Shorebird of the Week – May 31, 2012

May 31, 2012 · Posted in Delmarva items, Delmarva Shorebirds, Sports · Comments Off on Shorebird of the Week – May 31, 2012 

Lost in the hubbub about a mega-piching prospect who recently departed Delmarva is the work of another 19-year-old starting pitcher who has excelled when called upon. But Eduardo Rodriguez has shown over his nine starts that he can contribute quality innings, and thanks to scoring rules he’s tied for the team lead in quality starts (defined as six innings pitched with three or fewer earned runs) with three. These were consecutive from May 5-18, against Charleston, Kannapolis, and Hagerstown.

The Venezuelan is with his first full-season team since beginning his pro career in 2010 with the Orioles’ entry in the Dominican Summer League, but the numbers have remained solid throughout his advancement in the system – 3-4 with a 2.13 ERA and 1.17 WHIP in 2010, 1-1 with a 2.22 ERA and 1.07 WHIP in 2011 (primarily with the Gulf Coast League Orioles) and 1-1 with a 2.43 ERA and 1.19 WHIP here with Delmarva so far this season. All but one of his 32 total career appearances have been starts, and he’s had a couple outings this season which were shortened due to weather – generally it appears that Eduardo is capable of at least six good innings per start.

While he hasn’t been quite as dominating at this level – not averaging about a strikeout per inning as he had with the rookie league teams – Rodriguez is still exhibiting pinpoint control as he’s only walked 13 in 37 innings so far this season. Nor is he susceptible to the longball, as the one home run he’s given up in 151 1/3 career innings occurred in his lone Aberdeen appearance to close out last season. In other words, the kid can pitch.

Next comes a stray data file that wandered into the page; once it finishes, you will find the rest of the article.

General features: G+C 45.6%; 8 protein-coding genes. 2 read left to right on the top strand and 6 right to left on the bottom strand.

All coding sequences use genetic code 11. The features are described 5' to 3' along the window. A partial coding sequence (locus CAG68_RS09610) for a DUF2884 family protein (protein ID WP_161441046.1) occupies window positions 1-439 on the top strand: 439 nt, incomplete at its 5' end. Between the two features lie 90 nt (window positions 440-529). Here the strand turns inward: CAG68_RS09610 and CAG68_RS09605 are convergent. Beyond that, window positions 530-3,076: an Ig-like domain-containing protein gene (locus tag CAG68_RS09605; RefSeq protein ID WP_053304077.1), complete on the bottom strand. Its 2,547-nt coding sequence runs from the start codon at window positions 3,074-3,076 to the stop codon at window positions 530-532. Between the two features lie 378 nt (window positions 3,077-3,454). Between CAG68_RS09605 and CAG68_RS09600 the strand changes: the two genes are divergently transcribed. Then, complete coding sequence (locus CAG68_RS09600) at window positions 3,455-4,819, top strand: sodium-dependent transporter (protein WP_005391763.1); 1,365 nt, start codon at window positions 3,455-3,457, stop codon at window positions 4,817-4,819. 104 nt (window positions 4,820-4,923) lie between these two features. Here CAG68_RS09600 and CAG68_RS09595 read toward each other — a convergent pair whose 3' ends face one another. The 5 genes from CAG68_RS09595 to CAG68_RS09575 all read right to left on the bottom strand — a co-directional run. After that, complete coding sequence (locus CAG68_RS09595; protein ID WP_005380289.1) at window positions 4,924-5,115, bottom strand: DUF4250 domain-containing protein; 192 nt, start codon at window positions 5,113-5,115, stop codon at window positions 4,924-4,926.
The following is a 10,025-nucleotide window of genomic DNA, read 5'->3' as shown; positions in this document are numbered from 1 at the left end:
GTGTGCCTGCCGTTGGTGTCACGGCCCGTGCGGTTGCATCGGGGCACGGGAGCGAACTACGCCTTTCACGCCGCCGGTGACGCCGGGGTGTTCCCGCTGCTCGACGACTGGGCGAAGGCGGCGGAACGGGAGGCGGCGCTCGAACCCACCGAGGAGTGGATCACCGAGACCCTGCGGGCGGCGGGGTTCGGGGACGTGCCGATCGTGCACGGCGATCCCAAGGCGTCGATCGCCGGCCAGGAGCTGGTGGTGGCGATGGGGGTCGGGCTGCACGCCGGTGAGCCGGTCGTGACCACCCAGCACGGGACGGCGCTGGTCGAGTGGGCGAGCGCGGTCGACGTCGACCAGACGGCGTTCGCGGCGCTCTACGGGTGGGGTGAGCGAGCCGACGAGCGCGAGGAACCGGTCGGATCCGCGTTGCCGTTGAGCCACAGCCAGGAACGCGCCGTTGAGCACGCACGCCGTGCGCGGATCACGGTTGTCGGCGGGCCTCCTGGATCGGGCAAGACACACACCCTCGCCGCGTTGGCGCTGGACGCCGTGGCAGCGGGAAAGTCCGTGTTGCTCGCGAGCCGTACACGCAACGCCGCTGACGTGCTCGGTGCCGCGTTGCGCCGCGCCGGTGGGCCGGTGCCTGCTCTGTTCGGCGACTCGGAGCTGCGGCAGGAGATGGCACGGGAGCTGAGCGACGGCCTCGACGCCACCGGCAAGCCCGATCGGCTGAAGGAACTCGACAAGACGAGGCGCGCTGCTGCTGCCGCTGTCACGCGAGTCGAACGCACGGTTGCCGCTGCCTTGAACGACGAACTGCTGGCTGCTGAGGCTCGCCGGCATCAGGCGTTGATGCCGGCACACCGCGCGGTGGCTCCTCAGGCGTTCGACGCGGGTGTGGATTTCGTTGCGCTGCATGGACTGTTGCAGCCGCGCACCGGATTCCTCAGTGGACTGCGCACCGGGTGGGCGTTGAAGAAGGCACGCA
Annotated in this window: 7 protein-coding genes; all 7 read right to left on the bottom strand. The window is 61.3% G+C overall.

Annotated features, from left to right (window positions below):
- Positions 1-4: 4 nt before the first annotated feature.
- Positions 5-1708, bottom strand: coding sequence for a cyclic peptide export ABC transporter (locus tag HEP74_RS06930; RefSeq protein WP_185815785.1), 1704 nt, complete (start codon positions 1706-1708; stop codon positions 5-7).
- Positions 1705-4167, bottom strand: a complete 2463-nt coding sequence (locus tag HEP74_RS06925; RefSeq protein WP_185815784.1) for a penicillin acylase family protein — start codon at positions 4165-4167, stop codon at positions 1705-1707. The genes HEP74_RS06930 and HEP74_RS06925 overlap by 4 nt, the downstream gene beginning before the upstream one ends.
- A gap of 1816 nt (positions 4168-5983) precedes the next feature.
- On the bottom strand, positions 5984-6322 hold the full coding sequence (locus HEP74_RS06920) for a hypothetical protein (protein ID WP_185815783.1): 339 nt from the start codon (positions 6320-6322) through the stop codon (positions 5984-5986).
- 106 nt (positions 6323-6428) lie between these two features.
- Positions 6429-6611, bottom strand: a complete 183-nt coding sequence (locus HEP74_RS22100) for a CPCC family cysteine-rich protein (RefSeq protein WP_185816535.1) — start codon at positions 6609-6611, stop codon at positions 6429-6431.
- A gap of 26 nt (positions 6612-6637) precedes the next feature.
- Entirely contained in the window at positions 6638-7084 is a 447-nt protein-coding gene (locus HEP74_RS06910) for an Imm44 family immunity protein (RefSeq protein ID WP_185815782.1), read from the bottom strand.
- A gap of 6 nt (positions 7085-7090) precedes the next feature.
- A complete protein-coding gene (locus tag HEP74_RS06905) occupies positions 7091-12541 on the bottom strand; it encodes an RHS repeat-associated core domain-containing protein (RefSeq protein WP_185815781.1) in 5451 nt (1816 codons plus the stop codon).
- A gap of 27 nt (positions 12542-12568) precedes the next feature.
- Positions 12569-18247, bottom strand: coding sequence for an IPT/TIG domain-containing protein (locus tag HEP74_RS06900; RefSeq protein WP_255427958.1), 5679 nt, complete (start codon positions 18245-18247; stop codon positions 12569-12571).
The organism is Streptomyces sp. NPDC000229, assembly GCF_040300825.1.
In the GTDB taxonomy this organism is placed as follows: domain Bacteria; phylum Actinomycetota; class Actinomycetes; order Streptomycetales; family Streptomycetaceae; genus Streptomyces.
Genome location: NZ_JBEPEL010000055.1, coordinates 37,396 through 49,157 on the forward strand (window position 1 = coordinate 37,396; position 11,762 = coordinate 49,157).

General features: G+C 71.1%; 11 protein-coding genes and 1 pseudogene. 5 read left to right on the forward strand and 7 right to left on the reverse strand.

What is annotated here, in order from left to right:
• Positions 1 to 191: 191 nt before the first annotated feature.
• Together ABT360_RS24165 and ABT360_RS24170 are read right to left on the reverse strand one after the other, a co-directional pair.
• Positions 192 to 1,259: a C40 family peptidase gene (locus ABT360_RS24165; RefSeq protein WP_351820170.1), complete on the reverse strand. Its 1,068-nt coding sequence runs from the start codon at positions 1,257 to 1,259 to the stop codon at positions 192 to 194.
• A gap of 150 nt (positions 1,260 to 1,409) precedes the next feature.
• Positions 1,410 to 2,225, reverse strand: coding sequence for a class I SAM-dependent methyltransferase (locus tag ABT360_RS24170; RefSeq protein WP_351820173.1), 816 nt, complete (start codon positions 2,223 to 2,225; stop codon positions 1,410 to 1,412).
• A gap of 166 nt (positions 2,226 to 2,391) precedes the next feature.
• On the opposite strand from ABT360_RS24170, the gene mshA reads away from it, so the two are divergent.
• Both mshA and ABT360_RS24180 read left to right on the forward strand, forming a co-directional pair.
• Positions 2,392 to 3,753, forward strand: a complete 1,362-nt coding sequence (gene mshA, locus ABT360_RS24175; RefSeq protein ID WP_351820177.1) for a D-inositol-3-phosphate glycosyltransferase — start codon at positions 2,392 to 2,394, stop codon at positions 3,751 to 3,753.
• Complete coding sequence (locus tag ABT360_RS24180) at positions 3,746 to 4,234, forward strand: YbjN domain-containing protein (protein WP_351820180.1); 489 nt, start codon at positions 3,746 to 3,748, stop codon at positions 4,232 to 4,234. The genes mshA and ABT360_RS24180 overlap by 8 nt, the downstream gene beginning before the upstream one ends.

So what will become of Eduardo in the future? He hasn’t appeared on the prospect radar screen quite yet but continuing his success at the full-season level may place him on the map. With a new draft crop coming in later next month, my guess is that Rodriguez will pitch to a limit of about 100 to 110 innings – if the Shorebirds stay with a six-man rotation he could come close to getting a full-season complement of starts; otherwise, he may be throttled back somewhat in August. But he’s one pitcher who gives a light-hitting Shorebird squad a good chance of winning so he should remain a rotation mainstay.

Initial impressions

May 30, 2012 · Posted in All politics is local, Bloggers and blogging, Campaign 2014, Delmarva items, Maryland Politics, Politics, State of Conservatism · Comments Off on Initial impressions 

Already there has been occasion for me to write about possible 2014 races, and I noticed via my Facebook feed that political blogger Richard Cross is putting up his thoughts about the Democratic nominee who would succeed Martin O’Malley. I told you we were getting to the silly season, and quite frankly there’s not much to learn about the 2012 race at this point since we know who the nominees will be and no one but junkies are paying a whole lot of attention anyway.

But we all have to have something to write about, so I wanted to bounce off Richard’s post with a couple thoughts in general.

We all have heard the saying that the 2012 election is the most important one in our lives, and to the extent that it represents a break in the direction our nation is heading, that’s true. Granted it’s not as clean of a break as many might prefer, but above all fears is the fear of the unknown. Sadly, much as I would have liked it, no radical conservative was going to win after the runaway liberalism we’ve experienced over the last three years. Pendulums rarely swing that quickly.